|US5722421||Sep 15, 1995||Mar 3, 1998||Symbiosis Corporation||Clevis having deflection limiting stops for use in an endoscopic biopsy forceps instrument|
|US5743906||Sep 12, 1996||Apr 28, 1998||Everest Medical Corporation||Endoscopic bipolar biopsy forceps|
|US5819738||Jul 3, 1996||Oct 13, 1998||Symbiosis Corporation||Jaw assembly having progressively larger teeth and endoscopic biopsy forceps instrument incorporating same|
|US5928163||Jun 27, 1997||Jul 27, 1999||Boston Scientific Corporation||Biopsy sampler|
|US5976130||Sep 19, 1995||Nov 2, 1999||Symbiosis Corporation||Bipolar push rod assembly for a bipolar endoscopic surgical instrument and instruments incorporating the same|
|US6036656||Oct 9, 1998||Mar 14, 2000||Symbiosis Corporation||Jaw assembly having progressively larger teeth and endoscopic biopsy forceps instrument incorporating same|
|US6053933||Aug 7, 1997||Apr 25, 2000||Deutsches Zentrum Fur Luft- Und Raumfahrt E.V.||Gripping unit for application in minimally invasive surgery|
|US6152924||Sep 24, 1999||Nov 28, 2000||Parins; David J.||Bipolar biopsy forceps|
|US6261242||Jul 27, 1999||Jul 17, 2001||Boston Scientific Corporation||Biopsy sampler|
|US6440085||Jun 12, 2001||Aug 27, 2002||Jacek Krzyzanowski||Method of assembling a non-metallic biopsy forceps jaw and a non-metallic biopsy forceps jaw|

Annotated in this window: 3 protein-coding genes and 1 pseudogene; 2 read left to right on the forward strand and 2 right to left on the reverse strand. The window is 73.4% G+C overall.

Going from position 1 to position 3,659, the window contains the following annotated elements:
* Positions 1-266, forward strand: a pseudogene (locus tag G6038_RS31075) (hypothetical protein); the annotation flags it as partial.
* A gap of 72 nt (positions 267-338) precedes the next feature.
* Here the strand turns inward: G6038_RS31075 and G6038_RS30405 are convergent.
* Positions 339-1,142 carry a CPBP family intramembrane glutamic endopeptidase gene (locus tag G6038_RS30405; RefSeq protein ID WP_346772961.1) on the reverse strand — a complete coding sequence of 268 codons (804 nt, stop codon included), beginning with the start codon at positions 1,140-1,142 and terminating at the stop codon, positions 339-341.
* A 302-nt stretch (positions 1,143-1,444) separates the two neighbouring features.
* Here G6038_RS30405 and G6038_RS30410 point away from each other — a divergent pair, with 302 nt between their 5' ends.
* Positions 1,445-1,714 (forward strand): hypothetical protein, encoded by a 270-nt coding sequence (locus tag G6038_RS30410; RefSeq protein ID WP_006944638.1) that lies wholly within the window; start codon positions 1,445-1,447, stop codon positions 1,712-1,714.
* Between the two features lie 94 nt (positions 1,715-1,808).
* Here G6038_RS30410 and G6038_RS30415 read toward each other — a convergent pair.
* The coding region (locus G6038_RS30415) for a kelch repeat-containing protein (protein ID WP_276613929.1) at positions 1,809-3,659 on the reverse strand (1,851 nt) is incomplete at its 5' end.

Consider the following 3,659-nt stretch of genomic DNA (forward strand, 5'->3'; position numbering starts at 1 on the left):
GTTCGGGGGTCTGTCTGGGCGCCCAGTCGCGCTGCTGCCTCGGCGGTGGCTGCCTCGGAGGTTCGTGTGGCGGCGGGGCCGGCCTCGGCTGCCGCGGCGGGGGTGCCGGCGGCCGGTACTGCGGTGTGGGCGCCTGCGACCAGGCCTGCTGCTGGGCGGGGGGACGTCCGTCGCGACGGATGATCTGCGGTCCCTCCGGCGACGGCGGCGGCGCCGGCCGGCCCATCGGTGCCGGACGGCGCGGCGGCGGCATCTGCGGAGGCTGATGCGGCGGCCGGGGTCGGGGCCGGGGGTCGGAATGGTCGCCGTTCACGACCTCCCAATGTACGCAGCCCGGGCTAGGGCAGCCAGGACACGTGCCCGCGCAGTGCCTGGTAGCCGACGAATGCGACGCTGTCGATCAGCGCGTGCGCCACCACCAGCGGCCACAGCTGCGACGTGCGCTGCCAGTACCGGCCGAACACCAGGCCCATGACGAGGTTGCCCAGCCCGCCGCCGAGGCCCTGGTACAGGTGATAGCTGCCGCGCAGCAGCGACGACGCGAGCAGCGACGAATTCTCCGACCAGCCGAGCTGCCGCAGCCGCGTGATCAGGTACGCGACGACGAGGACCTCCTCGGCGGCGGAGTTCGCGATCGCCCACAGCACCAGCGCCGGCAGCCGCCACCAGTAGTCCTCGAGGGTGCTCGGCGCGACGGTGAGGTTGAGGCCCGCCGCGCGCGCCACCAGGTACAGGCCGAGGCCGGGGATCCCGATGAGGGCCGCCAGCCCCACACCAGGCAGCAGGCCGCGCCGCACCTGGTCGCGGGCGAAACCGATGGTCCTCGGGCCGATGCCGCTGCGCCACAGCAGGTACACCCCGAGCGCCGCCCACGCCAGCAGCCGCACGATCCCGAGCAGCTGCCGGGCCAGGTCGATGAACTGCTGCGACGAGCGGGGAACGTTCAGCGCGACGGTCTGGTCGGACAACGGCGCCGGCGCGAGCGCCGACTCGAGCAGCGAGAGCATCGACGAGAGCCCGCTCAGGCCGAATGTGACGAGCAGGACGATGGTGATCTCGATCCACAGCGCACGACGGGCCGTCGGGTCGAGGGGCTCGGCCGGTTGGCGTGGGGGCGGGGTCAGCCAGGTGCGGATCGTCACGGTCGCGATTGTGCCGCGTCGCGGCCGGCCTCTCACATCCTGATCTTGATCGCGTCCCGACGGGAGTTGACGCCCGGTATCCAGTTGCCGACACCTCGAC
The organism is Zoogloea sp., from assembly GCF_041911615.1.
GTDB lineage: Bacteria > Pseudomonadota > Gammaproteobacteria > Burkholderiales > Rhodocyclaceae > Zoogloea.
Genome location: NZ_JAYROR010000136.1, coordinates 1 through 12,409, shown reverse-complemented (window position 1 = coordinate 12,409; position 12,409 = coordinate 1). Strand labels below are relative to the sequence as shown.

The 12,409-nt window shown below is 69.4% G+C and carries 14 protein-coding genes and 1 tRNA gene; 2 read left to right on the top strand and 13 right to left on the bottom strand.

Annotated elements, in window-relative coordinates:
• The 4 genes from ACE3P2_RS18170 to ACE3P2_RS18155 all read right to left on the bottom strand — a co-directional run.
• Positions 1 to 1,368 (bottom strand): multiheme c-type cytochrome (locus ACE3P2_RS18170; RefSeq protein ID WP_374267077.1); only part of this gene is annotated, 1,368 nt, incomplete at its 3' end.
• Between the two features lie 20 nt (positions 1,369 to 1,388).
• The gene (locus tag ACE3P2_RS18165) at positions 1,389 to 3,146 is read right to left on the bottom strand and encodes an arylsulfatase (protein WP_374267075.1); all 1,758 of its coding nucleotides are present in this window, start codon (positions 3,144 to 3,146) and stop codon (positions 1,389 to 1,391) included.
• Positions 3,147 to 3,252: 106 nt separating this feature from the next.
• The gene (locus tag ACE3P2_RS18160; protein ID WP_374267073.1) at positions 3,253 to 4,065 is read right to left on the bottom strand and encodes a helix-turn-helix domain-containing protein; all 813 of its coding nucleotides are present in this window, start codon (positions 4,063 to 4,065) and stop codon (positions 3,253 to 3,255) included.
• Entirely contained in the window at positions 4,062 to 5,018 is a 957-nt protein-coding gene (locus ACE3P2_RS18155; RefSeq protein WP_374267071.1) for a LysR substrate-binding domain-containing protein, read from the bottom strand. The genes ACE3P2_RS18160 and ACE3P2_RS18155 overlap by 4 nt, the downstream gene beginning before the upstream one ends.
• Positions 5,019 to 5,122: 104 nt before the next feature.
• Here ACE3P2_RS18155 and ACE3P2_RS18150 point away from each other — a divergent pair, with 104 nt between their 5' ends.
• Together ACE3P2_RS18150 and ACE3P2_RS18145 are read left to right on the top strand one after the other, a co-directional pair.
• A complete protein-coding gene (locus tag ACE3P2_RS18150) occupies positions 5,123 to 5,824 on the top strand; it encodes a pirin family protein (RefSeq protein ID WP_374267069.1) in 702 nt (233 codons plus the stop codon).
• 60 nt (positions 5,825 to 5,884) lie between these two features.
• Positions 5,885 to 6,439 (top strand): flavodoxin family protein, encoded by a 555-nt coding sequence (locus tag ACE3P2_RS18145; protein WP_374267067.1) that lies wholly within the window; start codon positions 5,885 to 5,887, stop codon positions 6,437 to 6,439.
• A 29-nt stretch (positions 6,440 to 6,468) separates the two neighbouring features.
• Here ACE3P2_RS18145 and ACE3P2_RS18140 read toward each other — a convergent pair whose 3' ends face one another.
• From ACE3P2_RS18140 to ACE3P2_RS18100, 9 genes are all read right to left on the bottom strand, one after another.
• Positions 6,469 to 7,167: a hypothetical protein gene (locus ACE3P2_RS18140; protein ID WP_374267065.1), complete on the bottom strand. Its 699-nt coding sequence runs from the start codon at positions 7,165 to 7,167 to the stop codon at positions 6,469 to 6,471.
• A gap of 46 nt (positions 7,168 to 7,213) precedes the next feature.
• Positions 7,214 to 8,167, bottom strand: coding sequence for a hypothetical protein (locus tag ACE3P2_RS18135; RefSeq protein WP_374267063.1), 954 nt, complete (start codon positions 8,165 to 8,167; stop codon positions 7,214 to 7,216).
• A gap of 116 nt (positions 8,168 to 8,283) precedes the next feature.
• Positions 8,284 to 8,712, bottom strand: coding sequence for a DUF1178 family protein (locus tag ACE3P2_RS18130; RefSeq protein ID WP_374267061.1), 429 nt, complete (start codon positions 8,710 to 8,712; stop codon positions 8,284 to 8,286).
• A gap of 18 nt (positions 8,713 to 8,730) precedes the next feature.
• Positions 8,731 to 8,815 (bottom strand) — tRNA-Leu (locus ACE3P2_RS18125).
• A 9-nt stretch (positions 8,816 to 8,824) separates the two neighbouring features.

|US6458130 *||Apr 3, 2001||Oct 1, 2002||Sherwood Services Ag||Endoscopic bipolar electrosurgical forceps|
|US6554850 *||Sep 1, 2000||Apr 29, 2003||Pentax Corporation||Endoscopic biopsy forceps|
|US6582451||Mar 16, 2000||Jun 24, 2003||The University Of Sydney||Device for use in surgery|
|US6616662||Apr 12, 2002||Sep 9, 2003||Olympus Winter & Ibe Gmbh||Bipolar endoscopic instrument|
|US6689122||May 17, 2001||Feb 10, 2004||Olympus Corporation||Endoscopic instrument|
|US6692445||Jul 16, 2001||Feb 17, 2004||Scimed Life Systems, Inc.||Biopsy sampler|
|US6767349||Feb 28, 2002||Jul 27, 2004||Pentax Corporation||Bipolar forceps for endoscopes|
|US6951560||Apr 2, 2003||Oct 4, 2005||Pentax Corporation||Bipolar high frequency treatment tool for an endoscope|
|US6969389||Apr 2, 2003||Nov 29, 2005||Pentax Corporation||Bipolar hemostatic forceps for an endoscope|
|US7033315||Oct 21, 2004||Apr 25, 2006||Scimed Life Systems, Inc.||Endoscope and endoscopic instrument system having reduced backlash when moving the endoscopic instrument within a working channel of the endoscope|
|US7037276||Jul 2, 2002||May 2, 2006||Precision Medical Devices, Inc.||Biopsy device|
|US7052489||Dec 5, 2003||May 30, 2006||Scimed Life Systems, Inc.||Medical device with deflecting shaft and related methods of manufacture and use|
|US7105000||Mar 25, 2003||Sep 12, 2006||Ethicon Endo-Surgery, Inc.||Surgical jaw assembly with increased mechanical advantage|
|US7171839||Apr 27, 2004||Feb 6, 2007||Jacek Krzyzanowski||Method of manufacturing a stamped biopsy forceps jaw|
|US7186261||Nov 19, 2002||Mar 6, 2007||Richard Wolf Gmbh||Medical forceps|
|US7311674||Jun 28, 2004||Dec 25, 2007||Scimed Life Systems, Inc.||End effector assembly cap and tissue removal device and related methods|
|US7326209||Jul 16, 2003||Feb 5, 2008||Pentax Corporation||Bipolar high frequency treatment tool for endoscope|
|US7341564||Apr 24, 2002||Mar 11, 2008||Boston Scientific Scimed, Inc.||Biopsy forceps device with transparent outer sheath|
|US7354439||Jul 11, 2003||Apr 8, 2008||Pentax Corporation||Treatment tool for endoscope having end effector operating like pincers|
|US7422592||Feb 9, 2007||Sep 9, 2008||Intuitive Surgical, Inc.||Bipolar cauterizing instrument|